A man’s best friend is his dog. In Phoenix over the past one hundred years or so, one particular old dog has stood faithful, true and watchful among the residents. He never barked or snapped at a child. He never soiled anyone’s carpet. He was extremely gentle with children – allowing them to climb on his back and have their pictures taken while he maintained his stoic poise.
He was loved by all Phoenix residents of the early 1890s. Yet, he never really had a name, at least not like any normal dog, not Towser, or Rover, or Spot. Most folks just called him old “Iron Dog”, because, you see, that’s what he was, a metal statue of a dog!
He stood about four-feet high at the shoulders. All the fine points of a big, sturdy, alert, courageous animal were molded into him. Literally, since he was molded in France in 1840 by some long-forgotten craftsman.
Walter Talbot owned a hardware store at 17 East Washington in downtown Phoenix in 1891, and his family coat of arms had a canine figure rampant on a field of blue. He needed something in his store to set it apart from the others in town. So, Iron Dog, selected from the pages of a mail-order catalogue, delivered, and firmly anchored on casters, was rolled out onto the wooden sidewalk every morning and back into the store every night. Kids loved him, as did grown-ups. He became such a fixture that Native Americans knew Talbot’s store as “The Dog Standing Store.”
Like any other dog, or for that matter — man, Iron Dog knew good times and bad. Once he suffered a slight wound during a bit of Washington Street gunplay. On another occasion twin brothers accidentally docked his tail, a mishap which brought parental punishment and payment by their father of a welder’s surgical fee.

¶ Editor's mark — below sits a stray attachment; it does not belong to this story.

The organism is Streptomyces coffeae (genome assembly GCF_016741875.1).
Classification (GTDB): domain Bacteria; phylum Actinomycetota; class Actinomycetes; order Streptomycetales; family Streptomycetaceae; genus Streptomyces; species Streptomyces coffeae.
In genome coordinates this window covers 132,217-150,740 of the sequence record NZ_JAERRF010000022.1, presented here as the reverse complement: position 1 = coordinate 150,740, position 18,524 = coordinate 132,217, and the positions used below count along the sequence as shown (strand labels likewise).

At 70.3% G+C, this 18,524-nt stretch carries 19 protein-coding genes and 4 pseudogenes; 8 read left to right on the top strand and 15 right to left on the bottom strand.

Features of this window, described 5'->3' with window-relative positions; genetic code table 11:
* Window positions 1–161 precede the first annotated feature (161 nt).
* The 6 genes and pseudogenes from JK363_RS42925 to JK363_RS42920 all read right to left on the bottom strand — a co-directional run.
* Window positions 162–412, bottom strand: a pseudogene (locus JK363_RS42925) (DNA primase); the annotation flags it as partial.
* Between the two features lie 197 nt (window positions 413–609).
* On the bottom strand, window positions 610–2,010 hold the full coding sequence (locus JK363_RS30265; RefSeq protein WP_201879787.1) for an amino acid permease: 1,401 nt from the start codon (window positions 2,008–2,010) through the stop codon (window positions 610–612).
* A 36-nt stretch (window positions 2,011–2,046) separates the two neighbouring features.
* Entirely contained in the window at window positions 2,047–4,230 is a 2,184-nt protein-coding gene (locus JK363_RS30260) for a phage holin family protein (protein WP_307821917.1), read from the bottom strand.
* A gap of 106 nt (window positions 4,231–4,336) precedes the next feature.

In 1930 Talbot sold out to the Phoenix Hardware and Trading Company, and Iron Dog was included in the deal – moving to 220 East Washington. Then, during the second world war Iron Dog skipped the draft and moved to Hick’s Furniture at 1450 East Van Buren. His new master, Colbert Hicks liked the dog so much he renamed the store “The Iron Dog Hardware and Furniture Company.”
Now, one of the youngsters who had admired Iron Dog was named Art Bayless. He became A.J. Bayless, President of a super market chain that bears his name. Knowing A.J.’s fondness for the pet, the employees took up a collection in 1957 and presented the old pooch to the boss.
Now, you might worry that Iron Dog would pass the way of all loyal canines, but fear not, at the ripe old age of 117 he was placed within the front door of Bayless’ “Cracker Barrel Museum” where residents continued to stop in “just to say hello to my old dog.”
But, they really should have called him “spot” or “Rover” or something besides “Iron Dog,” because, you see, He’s was really made out of some sort of alloy – mostly zinc, it has been said.